SINGAPORE: Thai shares languished at a six-month low on Monday as escalating anti-government protests threatened to further erode investor confidence in the country and heaped further pressure on the region's worst performing stock market this year.
Protests demanding the resignation of Prime Minister Prayuth Chan-ocha and curbs on powers of the monarchy have compounded Thailand's woes in recent months after the coronavirus pandemic ravaged its tourism-reliant economy.
Bangkok stocks, which have lost more than 23% so far this year, slid as much as 1.7% to their lowest since April 16 and were set for their worst day since June.
"As no signs of an end to domestic political protests are yet in sight, Thai stocks look to continue their downward bias," analysts at Phillip Securities Thailand said in a note.
They warned that protracted political protests could further exacerbate the country's tourism sector and that the foreign sell-off in Thai stocks may be higher than usual due to the political worries.
Thailand has already suffered a record $8.8 billion in equity outflows over the first nine months of this year, exchange data shows.
Most other emerging Asian stock markets rose as investors pinned their hopes on the prospect of a fresh U.S. fiscal stimulus deal and took comfort that China's economic recovery accelerated in the third quarter.
Uncertainty over whether U.S. lawmakers can agree on a fiscal package before the Nov. 3 election has weighed on sentiment recently.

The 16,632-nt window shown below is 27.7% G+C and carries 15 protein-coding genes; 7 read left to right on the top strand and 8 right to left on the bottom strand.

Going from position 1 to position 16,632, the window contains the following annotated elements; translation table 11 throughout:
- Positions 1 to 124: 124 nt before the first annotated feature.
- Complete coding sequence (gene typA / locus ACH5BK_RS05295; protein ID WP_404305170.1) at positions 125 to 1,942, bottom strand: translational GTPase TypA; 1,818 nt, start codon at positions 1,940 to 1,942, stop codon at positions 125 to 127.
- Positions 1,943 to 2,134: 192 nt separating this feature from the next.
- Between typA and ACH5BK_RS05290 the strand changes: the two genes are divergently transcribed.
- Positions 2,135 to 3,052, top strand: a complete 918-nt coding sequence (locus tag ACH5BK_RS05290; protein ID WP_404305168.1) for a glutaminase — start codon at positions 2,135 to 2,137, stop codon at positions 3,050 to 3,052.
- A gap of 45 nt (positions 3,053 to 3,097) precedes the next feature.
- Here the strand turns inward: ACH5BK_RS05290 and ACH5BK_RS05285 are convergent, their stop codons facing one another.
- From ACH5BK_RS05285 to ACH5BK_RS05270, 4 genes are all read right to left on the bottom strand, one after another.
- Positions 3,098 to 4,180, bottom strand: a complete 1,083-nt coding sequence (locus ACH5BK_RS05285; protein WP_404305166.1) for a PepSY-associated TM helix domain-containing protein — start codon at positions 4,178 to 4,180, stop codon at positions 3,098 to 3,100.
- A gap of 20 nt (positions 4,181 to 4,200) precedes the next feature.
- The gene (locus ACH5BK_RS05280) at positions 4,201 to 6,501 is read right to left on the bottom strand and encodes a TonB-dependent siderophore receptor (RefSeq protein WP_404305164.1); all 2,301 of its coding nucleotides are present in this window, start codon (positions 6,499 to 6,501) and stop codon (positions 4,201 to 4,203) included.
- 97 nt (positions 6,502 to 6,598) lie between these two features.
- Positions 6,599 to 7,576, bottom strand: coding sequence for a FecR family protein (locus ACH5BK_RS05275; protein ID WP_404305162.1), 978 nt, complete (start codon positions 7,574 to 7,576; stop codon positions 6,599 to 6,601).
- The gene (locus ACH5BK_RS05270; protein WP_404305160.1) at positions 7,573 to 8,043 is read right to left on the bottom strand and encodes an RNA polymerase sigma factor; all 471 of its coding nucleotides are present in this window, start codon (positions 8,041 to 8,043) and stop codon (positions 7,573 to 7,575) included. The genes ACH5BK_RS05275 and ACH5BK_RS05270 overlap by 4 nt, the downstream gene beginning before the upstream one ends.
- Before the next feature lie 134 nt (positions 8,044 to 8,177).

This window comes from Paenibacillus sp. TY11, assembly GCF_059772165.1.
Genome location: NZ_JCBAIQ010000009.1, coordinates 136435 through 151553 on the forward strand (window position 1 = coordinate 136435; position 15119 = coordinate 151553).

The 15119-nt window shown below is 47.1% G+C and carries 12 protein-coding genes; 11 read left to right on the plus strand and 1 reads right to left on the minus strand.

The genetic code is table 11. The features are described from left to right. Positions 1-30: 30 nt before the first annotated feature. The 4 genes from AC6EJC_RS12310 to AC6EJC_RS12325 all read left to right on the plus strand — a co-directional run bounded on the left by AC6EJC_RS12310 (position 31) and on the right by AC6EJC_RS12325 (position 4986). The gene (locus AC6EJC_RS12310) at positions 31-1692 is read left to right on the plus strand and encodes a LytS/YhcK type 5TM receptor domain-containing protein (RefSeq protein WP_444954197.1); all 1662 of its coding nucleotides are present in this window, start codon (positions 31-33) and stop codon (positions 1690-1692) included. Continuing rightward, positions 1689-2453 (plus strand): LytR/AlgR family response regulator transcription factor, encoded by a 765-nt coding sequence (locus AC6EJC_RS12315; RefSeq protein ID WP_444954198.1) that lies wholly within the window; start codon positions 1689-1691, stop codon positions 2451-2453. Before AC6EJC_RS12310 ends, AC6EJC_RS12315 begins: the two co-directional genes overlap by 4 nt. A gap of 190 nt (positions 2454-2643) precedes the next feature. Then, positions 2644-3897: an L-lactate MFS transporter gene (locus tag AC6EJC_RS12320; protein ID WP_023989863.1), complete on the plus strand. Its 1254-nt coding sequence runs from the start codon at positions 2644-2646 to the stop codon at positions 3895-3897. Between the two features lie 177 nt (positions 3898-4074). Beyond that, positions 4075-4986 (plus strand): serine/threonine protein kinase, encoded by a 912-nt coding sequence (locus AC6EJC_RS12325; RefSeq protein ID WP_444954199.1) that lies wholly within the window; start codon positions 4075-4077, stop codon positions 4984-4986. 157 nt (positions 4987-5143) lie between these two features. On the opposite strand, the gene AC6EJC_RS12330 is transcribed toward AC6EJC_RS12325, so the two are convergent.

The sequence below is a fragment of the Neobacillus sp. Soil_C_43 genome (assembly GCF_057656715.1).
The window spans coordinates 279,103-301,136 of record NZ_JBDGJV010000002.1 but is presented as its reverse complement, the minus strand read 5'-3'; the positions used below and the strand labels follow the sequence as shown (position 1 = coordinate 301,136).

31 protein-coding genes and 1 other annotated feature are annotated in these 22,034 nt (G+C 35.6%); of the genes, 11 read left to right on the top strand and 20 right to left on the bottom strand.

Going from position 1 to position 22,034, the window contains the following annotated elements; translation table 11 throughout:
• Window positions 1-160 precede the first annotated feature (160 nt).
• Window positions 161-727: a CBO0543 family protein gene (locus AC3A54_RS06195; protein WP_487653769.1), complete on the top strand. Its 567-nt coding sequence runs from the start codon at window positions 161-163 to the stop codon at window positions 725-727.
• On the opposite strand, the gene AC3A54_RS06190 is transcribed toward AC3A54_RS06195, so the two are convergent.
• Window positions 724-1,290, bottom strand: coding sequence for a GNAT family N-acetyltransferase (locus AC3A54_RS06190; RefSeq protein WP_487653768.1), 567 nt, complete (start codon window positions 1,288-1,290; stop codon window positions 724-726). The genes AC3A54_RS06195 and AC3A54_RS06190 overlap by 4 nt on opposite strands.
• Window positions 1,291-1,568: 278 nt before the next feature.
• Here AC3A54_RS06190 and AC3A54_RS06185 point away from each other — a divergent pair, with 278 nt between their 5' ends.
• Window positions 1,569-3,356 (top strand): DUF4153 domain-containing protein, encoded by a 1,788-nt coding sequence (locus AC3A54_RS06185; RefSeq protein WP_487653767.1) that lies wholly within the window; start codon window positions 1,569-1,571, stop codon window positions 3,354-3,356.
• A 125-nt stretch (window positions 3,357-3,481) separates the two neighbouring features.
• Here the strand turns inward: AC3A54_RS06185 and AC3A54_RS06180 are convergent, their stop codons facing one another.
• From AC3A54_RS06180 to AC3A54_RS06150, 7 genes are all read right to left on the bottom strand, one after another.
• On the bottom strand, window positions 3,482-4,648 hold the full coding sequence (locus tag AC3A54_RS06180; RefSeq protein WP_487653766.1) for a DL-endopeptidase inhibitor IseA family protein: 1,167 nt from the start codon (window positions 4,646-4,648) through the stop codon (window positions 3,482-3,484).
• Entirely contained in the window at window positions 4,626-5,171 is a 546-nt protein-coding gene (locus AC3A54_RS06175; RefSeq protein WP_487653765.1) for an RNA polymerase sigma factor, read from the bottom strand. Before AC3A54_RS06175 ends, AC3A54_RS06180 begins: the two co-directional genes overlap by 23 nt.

House Speaker Nancy Pelosi said on Sunday she was optimistic legislation could be pushed through before Election Day.
Philippine stocks jumped 0.9% after the lower parliamentary house on Friday approved the 2021 budget, which the government hopes will underpin an economy recovering from a pandemic-led downturn.
Jennifer Lomboy, a fixed income fund manager at First Metro Asset Management, said Congress' timely passage of the budget gives the Senate a two week head start to study the bill before sessions resume in November and reduces the chance of a re-enacted budget.
"We also think that PSEi might inch up higher today as the economy further opens on the decision of the government to ease mobility restrictions," she said.
Stocks in Malaysia, also dampened by political uncertainty in recent weeks, rose 0.7% after three straight days of losses.
Most regional currencies inched higher in narrow ranges with the market awaiting signs of progress on a U.S. stimulus deal before making firmer bets.
Taiwan's dollar, the region's best performing currency so far this year as the pandemic drives demand for tech gadgets from the export-reliant economy, continued to be an outlier as it firmed nearly 1%. - Reuters
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